Amazon deforestation has surged to a 12-year high – this is how to make a difference, wherever you are

This nightmare can often seem a million miles away, but its implications for us all will be profound

Niki Mardas
Wednesday 02 December 2020 14:18 GMT
<p>Jair Bolsonaro has systematically reversed a decade of hard-won progress in slowing the destruction of the Amazon</p>

Jair Bolsonaro has systematically reversed a decade of hard-won progress in slowing the destruction of the Amazon

The announcement this week by the Brazilian space agency that Amazon deforestation has surged to a 12-year high will come as little surprise to anyone who has observed Brazilian politics over the past 24 months.

Since assuming power in January 2019, Jair Bolsonaro has systematically reversed a decade of hard-won progress in slowing the destruction of the Amazon. He has slashed funding for environmental protection, attacked the rights of indigenous people, and encouraged the expansion of agribusiness and mining into the rainforest. The result of this approach is brutally clear in the latest deforestation figures.

Behind the statistics, a very real human tragedy unfolds in the Amazon. Deforestation, fires and the violent land grabs that so often accompany them are putting indigenous and local communities in a desperate position.  

This nightmare can often seem a million miles away. But its implications for us all may be no less profound.

First, there is no solution to the climate crisis that doesn’t involve ending and reversing tropical deforestation. This could offer up to a third of the solution to climate change. Yet as it is destroyed, the Amazon is moving ever-closer to a dangerous tipping point at which it could go from being a carbon sink to a vast and unchecked carbon source.

Second, the destruction of vital ecosystems like the Amazon is a major driver of the unprecedented rates of species extinction we are now seeing, with wildlife populations down by 68 per cent on average since 1970. This erodes the very foundations of our food systems and economies, and the wellbeing of communities worldwide.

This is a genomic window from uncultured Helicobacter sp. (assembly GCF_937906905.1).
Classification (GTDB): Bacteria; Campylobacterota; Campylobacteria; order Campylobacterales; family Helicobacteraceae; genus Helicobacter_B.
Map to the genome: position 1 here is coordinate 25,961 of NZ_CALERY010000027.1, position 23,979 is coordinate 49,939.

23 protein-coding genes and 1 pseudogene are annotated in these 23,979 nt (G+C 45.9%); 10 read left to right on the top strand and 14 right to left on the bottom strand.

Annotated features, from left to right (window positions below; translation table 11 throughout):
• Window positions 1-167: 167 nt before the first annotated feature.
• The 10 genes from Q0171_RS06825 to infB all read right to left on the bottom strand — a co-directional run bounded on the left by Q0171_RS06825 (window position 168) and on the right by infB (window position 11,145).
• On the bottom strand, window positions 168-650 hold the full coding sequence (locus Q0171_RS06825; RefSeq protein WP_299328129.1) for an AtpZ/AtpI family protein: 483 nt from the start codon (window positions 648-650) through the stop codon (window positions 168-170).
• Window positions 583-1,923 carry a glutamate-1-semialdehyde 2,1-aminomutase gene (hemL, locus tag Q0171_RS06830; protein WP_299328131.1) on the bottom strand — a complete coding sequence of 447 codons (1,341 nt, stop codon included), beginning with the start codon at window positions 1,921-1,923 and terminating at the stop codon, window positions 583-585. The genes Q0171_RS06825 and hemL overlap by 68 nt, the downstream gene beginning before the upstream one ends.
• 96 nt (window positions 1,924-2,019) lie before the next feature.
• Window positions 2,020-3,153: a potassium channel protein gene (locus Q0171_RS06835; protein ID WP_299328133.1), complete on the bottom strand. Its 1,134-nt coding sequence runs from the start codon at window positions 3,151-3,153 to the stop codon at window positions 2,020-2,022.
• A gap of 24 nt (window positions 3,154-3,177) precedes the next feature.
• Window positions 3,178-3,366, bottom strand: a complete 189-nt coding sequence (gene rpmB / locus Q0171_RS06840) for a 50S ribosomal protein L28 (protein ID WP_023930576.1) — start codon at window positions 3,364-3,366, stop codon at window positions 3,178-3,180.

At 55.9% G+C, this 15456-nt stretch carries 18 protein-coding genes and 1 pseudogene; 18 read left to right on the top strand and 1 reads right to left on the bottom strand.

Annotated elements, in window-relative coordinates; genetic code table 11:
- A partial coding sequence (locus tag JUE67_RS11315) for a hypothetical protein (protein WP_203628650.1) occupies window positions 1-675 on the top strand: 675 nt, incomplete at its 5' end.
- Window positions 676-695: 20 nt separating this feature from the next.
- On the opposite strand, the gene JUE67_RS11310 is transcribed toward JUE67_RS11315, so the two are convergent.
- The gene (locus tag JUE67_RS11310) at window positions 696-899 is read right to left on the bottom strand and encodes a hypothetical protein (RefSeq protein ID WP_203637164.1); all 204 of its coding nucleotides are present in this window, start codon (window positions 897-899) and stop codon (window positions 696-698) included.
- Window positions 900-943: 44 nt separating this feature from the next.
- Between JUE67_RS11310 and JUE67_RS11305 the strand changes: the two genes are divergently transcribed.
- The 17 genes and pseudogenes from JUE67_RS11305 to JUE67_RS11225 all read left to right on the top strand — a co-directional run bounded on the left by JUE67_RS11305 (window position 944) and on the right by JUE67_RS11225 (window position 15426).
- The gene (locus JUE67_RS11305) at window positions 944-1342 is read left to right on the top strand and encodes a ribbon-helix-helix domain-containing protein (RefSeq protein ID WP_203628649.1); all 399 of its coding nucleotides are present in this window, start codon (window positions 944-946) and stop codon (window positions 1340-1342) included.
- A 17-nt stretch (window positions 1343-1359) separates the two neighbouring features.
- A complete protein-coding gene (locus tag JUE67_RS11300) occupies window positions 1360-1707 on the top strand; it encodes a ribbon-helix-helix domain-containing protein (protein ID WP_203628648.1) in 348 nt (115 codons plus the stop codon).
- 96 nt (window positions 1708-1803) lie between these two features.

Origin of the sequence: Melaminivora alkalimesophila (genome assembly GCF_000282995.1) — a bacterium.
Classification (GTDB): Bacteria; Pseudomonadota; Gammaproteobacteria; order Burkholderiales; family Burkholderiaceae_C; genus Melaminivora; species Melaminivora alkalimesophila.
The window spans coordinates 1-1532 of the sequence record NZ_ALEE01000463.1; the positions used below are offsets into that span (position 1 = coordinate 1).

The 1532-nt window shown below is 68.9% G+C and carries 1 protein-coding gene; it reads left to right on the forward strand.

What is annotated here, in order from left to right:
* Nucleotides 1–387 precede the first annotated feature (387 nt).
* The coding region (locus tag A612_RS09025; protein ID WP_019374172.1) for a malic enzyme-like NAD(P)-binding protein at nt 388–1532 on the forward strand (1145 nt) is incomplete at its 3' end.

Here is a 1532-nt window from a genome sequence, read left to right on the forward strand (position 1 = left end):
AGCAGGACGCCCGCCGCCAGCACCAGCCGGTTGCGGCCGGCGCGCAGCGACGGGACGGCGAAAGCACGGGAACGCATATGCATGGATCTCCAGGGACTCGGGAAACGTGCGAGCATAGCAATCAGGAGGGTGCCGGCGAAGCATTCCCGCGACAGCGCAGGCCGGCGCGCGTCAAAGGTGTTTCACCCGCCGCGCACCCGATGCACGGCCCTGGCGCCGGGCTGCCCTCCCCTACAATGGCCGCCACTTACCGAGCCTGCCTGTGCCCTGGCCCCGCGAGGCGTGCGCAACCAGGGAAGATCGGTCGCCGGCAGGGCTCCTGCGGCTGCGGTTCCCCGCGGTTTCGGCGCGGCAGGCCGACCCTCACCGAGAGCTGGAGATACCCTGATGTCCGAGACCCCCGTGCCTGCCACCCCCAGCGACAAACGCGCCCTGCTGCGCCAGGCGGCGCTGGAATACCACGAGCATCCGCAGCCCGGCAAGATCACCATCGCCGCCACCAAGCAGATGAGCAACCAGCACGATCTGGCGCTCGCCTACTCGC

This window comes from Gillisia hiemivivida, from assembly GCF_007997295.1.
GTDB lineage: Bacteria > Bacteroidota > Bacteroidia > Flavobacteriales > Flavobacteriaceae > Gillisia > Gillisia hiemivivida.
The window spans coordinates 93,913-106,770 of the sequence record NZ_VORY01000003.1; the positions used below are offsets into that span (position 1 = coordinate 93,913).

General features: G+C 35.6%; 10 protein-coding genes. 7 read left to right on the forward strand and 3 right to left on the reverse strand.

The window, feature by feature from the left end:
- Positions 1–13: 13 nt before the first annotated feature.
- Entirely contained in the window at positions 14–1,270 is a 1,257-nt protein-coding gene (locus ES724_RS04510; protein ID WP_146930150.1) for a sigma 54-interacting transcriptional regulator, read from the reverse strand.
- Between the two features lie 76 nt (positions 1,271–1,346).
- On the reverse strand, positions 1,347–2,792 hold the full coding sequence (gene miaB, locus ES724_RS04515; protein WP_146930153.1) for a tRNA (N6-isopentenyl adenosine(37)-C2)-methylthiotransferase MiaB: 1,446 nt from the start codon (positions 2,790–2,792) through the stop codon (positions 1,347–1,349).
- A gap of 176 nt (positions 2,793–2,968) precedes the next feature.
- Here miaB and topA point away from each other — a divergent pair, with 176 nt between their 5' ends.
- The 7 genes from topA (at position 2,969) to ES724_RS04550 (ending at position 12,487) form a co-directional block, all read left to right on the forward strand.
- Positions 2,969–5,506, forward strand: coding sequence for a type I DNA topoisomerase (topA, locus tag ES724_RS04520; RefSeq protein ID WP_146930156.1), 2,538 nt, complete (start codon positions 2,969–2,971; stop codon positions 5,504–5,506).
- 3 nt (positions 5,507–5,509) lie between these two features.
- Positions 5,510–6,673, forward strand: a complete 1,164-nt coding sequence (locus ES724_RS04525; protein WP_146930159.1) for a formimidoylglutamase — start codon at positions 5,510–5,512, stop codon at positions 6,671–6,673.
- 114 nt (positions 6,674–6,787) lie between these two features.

And third, the destruction of the Amazon may hinder our ability to avoid future pandemics. The evidence is now clear that destruction of habitats dramatically increases the risk of novel viruses making the jump from wildlife to humans.

President Bolsonaro and his irresponsible government is stoking this crisis. But, whether we are aware of it or not, we must all now recognise our own responsibility in driving it.

Ultimately, deforestation in the Amazon and across the region is being driven by agricultural expansion to clear land for commodities, such as cattle and soy, to meet growing global demand, including here in the UK. This despite the fact that enough land has already been cleared to produce all the food we need sustainably.

These commodities, alongside others like palm oil from Southeast Asia, end up in over half the products in our supermarkets – not only meat and dairy products and processed foods, but also things like toothpaste, laundry detergent and hand soap.

Huge sums of money are driving this. Over a trillion dollars in investment and lending is linked to the trade in these commodities, as the new Trase Finance platform shows. This means decisions about where to put our savings, who to invest in, or which pension provider to use, are of real consequence.  

This gives us real power. Because market pressure is perhaps the only language that Bolsonaro will listen to. And companies and financial institutions invested in Brazil are increasingly alert to the legal and reputational risks. This year, a small group of investors has engaged the Brazilian government and central bank to issue an ultimatum on the need for action.

But change will only come if far more of the finance sector follows their lead. As the Forest 500 rankings show, the majority of the financial institutions most linked to deforestation, including four of the world’s five biggest asset managers – BlackRock, Vanguard, State Street and Fidelity Investments – have no policy in place to tackle this problem in their portfolios. This needs to change and fast.

So what can we all do to help? Personal changes to our diets and our consumption habits are vital. But arguably the greatest impact we can have as individuals is through pressure on the governments, companies and financial institutions that can change the very system driving this problem.

All of us can start by doing something simple yet powerful. Pick up the phone and call your bank and your pension provider. Ask them what action they are taking to ensure that your money is not contributing to this deadly destruction. If they can’t answer, then consider moving your money elsewhere.

Niki Mardas is executive director of Global Canopy, a non-profit working to enable transformative change towards a global deforestation-free economy

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